1. This is a second appeal by Mt. Parbati whose suit for ejectment and damages in the revenue Court has been dismissed by both the Courts below, and her second appeal has been referred to a Bench of two Judges. The case is very simple. Mt. Parbati sued under Section 44, Agra Tenancy Act, for the ejectment of her step-son Gajraj Singh the sole defendant, from certain plots in a village claiming that the plaintiff had been a proprietor and had been in possession and that the defendant had recently entered into possession of the plots without her consent. The plaintiff is the second wife of Thakur Drigpal Singh, and the defendant is the son of Thakur Drigpal Singh by his first wife. There was a sale deed by which property was purchased in the name of the plaintiff, and the argument for the defence was that this purchase was made by Drigpal Singh with funds of the joint family and that the name of the plaintiff was merely entered farzi for her consolation. The appellant relies on the judgment in a Suit No. 43 of 1929 in the Court of the Subordinate Judge as res judicata. In that suit Drigpal Singh sued for a declaration that he was the owner of the property in suit. Mt. Parbati was defendant and she denied the title of her husband. The suit was eventually dismissed, the judgment noting that Drigpal Singh did not prosecute the case and did not produce evidence. Now the defendant Gajraj Singh was not a party to that suit and the Courts below have held that the judgment in that suit was collusive between Drigpal Singh and his wife and that at the time that case was going on, Drigpal Singh was standing his trial for murder and that his wife came to an agreement with Drigpal Singh that if she abstained from giving evidence against him on the charge of murder in the criminal Courts he would allow this Suit No. 43 of 1929 to be dismissed. Learned Counsel claims for the appellant that nevertheless the judgment would be res judicata under Section 11. In the first place it is always open to any party to show that a judgment was obtained by I fraud Or collusion or that there was want of jurisdiction and in such cases we are of opinion that Section 11 would not apply.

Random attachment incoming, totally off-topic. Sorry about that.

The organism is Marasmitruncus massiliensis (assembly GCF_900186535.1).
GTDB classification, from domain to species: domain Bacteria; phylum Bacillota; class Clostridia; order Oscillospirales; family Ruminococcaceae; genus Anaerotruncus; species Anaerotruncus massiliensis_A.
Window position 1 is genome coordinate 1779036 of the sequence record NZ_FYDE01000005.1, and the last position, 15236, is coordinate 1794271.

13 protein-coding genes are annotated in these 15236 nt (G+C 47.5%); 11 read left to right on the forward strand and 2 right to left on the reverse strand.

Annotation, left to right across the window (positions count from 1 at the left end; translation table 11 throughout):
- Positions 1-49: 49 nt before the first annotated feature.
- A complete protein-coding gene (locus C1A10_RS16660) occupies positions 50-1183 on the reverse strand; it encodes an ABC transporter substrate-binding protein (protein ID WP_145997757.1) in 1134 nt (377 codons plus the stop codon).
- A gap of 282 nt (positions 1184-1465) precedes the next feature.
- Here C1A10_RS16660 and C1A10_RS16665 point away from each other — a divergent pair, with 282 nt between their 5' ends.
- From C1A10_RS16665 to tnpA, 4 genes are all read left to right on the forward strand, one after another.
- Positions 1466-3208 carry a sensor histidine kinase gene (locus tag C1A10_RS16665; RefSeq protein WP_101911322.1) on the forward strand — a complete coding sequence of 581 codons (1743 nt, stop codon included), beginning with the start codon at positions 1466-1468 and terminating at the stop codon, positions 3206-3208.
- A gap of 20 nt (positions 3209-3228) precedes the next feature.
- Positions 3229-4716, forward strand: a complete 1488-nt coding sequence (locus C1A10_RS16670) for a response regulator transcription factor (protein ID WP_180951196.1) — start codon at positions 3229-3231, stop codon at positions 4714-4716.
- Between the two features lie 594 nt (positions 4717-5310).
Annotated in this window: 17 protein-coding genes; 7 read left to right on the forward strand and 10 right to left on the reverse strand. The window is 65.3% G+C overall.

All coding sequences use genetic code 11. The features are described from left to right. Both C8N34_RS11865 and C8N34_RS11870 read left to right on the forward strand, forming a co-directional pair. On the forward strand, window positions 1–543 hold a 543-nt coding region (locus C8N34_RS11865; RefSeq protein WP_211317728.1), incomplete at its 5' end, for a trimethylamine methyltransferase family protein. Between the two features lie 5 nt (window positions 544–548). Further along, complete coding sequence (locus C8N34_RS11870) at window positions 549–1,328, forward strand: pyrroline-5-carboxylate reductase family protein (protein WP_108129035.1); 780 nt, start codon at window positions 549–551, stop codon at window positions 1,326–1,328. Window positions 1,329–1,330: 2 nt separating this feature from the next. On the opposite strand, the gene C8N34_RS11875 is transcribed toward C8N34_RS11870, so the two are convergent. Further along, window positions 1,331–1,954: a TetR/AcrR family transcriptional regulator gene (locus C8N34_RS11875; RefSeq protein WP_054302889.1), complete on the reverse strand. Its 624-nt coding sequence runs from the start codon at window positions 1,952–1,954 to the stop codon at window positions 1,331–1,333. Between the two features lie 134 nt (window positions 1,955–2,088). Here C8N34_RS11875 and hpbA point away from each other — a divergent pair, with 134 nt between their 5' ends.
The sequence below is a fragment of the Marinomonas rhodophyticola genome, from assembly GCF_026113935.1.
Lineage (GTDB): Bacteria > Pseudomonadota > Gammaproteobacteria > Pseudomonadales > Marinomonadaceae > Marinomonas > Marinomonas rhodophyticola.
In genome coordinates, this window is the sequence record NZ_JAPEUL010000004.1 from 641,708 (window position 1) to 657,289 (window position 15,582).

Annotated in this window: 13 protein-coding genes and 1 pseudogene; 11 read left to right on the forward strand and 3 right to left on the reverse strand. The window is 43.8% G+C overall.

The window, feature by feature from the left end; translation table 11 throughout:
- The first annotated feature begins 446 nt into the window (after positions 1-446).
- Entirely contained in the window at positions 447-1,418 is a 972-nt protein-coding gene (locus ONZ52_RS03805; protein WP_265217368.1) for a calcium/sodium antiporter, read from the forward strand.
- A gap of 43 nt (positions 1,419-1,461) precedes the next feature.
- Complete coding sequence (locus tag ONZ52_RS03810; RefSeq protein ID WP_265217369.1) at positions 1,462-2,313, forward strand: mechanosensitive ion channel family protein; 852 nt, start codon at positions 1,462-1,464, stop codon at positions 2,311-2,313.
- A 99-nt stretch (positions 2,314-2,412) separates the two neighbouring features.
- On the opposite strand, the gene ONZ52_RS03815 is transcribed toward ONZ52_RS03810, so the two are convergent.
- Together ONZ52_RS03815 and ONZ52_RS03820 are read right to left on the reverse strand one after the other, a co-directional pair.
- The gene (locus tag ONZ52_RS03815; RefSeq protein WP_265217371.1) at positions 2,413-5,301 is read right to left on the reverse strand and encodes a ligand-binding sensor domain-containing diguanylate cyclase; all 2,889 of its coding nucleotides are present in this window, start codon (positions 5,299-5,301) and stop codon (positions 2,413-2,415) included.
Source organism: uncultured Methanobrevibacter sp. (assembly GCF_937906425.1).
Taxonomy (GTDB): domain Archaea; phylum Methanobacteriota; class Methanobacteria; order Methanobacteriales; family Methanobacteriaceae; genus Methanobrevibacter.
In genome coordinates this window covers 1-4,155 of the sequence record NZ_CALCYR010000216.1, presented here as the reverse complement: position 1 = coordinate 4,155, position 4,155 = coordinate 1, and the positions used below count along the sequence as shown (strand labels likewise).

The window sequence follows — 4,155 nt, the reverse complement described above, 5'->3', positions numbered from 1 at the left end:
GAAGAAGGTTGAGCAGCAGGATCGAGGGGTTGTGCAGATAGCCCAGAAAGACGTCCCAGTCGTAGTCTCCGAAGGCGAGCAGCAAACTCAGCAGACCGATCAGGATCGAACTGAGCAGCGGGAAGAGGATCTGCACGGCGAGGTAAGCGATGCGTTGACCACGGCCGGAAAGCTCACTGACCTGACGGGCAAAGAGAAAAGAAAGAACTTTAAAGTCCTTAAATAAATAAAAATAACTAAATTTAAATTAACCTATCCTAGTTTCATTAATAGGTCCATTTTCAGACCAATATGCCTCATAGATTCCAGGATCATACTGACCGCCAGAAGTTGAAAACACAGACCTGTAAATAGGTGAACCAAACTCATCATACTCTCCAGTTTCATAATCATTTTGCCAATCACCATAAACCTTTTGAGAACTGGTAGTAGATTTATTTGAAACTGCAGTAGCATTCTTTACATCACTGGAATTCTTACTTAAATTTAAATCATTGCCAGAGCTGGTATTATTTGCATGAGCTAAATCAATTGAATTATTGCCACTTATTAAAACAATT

2. Further, for Section 11 it is necessary that the issue should arise in a former suit between the same parties or between parties under whom they or any of them claim. Now it is true that Mt. Parbati was a party in the former suit, but the defendant Gajraj Singh was not. Learned Counsel argues that because Drigpal Singh was a party, therefore Gajraj Singh must be bound by the decision in the former suit. It is true that if Gajraj Singh had inherited property from his father Drigpal Singh he might be said to have claimed through him. But the present case was very different. That suit was brought in 1929 and the present suit was brought in 1932 and Gajraj Singh is not stated to be a minor. He was therefore clearly alive in 1929 and a member of a joint Hindu family along with his father. He cannot therefore, as a member of a joint Hindu family, be said in any way to claim through his father or to derive title through his father or through his father as manager of a joint Hindu family. Accordingly we are of opinion that the wording of Section 11, Civil P.C., will not cover the present suit. In Lingangowda Dod-Basangowda Patil v. Basangowda Patil it was held no doubt that in the case of a joint Hindu family it was impossible to allow each member of the family to litigate the same point over and over again and Section 11, Expln. (6) applies. But such would not be the case in the present suit where there is a finding of the Court below that there was collusion of the father. The pleading of the appellant is that the existence of the decree in Suit No, 43 of 1929 bars the present defence. Such a judgment would be relevant under the provisions of the Evidence Act, Section 40. But Section 44 provides that any party to a suit or other proceeding may show that any judgment, order or decree, which is relevant under Sections 40, 41 or 42, and which has been proved by the adverse party, was delivered by a Court not competent to deliver it, or was obtained by fraud or collusion. The meaning of this section is that if collusion is proved then the judgment cannot act as a bar. For these reasons we dismiss this second appeal by Mt. Parbati with costs.